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Beware ‘Big Vitamin’

Dr. Harriet Hall of Science-Based Medicine has an excellent post about whether people should routinely take vitamins.

The short answer from the American Association of Family Physicians: In general, multivitamins are unnecessary. Certain populations (such as women planning pregnancy or infants) can benefit from taking certain supplements. However, as a general rule, the need for vitamins and their dose should be tailored to the patient, as large doses of certain vitamins can also cause harm.

A point to consider:

Critics of medicine often pick on Big Pharma for its profit motives. How much money do you think Big Vitamin makes (According to various sources, $20-40 billion a year~Estherar)? How much money is being spent on unnecessary vitamins that provide no real benefit? Any excess is promptly eliminated. Are we just producing expensive urine? Are our toilets getting the benefit? Are all those vitamins in our sewage good for the environment?

One could argue that multivitamins are good for healthy sewage bacteria and healthy profits for manufacturers. But I’d rather support my own health than theirs.

In my practice, I give multivitamins only to people on a very restrictive diet (e.g, children who ‘eat nothing’, or nothing but 3 kinds of food). Otherwise, supplements are tailored to the person’s needs – fertile women get folic acid, those with vitamin B12 defiviency get vitamin B12, postmenopausal women or those who don’t eat/drink milk products get calcium with or without vitamin D. And of course, vitamin D and iron drops for babies under a year old. I also find myself providing education about how vitamins are not a ‘tonic’ – e.g, if there is no iron deficiency, giving a 5-year-old child iron won’t perk him up, so let’s check for it before pushing the iron. Ditto for vitamins in general.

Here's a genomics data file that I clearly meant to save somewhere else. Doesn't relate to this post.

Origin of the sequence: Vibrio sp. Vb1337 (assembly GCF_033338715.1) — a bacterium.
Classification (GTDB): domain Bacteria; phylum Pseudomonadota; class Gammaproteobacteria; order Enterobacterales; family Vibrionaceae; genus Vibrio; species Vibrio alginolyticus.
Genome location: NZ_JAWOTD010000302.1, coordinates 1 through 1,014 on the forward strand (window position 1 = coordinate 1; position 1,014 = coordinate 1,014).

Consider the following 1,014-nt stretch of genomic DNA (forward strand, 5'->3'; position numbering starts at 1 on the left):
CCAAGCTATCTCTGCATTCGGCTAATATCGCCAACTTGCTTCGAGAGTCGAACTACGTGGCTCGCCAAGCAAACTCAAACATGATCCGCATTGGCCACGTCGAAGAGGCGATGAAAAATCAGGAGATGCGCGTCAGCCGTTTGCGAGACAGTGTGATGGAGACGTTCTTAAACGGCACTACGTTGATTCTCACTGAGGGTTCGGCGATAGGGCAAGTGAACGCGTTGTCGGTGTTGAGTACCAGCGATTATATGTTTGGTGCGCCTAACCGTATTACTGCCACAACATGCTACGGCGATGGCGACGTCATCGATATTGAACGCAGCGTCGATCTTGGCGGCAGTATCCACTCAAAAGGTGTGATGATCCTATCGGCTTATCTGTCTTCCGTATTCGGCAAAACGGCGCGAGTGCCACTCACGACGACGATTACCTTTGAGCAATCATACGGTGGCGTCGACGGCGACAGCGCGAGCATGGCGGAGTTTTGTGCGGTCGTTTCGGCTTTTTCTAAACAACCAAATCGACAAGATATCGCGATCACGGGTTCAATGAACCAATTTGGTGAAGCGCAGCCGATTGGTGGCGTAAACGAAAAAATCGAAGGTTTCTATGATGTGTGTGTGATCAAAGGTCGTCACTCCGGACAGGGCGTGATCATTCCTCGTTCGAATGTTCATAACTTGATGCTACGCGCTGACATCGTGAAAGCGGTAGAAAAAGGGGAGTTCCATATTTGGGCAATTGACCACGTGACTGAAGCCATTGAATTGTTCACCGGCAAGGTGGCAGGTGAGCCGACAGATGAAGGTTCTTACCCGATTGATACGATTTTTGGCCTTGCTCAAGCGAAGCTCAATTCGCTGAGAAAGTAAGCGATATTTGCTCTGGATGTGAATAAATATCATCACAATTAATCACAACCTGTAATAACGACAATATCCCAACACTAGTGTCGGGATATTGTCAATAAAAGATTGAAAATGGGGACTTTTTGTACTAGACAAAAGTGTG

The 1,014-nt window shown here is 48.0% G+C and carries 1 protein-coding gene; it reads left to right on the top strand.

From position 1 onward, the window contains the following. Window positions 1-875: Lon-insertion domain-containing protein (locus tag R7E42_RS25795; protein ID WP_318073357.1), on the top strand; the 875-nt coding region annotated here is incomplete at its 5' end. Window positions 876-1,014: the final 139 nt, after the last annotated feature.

Another important point made in the article:

There is no convincing evidence that taking supplements of vitamin C prevents any disease except scurvy.

Though the tree-huggers at mothering.com recommend it to cure everything from the common cold to cancer…

Actually, there is something I use vitamin C for other than scurvy: because any extra vitamin C (ascorbic acid) is excreted in the urine, women who suffer from recurrent UTIs can take it to acidify their urine as a precautionary measure. Cheaper than cranberry extract, too.

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11 Responses

  1. In this neck of the woods, parents are up in arms about doctors saying to give *-Vi-Sol to babies starting at 2 months. They claim because it’s made by a formula company (Enfamil) it’s EVIL.

    I try to stay out of that mess, but I do wonder if they make JUST vitamin D drops. Some don’t want to give their kids A, some don’t want their kids to get any iron that isn’t breast milk iron (or some such, I wasn’t listening). So, considering that Vitamin D supplementation can be beneficial at best and harmless at worst, do they make JUST D?

    I for one welcome the vitamin A and I expect him to be shooting lasers out his perfect 20/20 vision any day now. Kidding.

  2. We have vitamin D-only drops here, which is what I prescribe. Until about a year ago the recommendation was A+D drops. I understand Tri-Vi-Sol is A,D &C, but in Canada they have D-Vi-Sol and D-drops.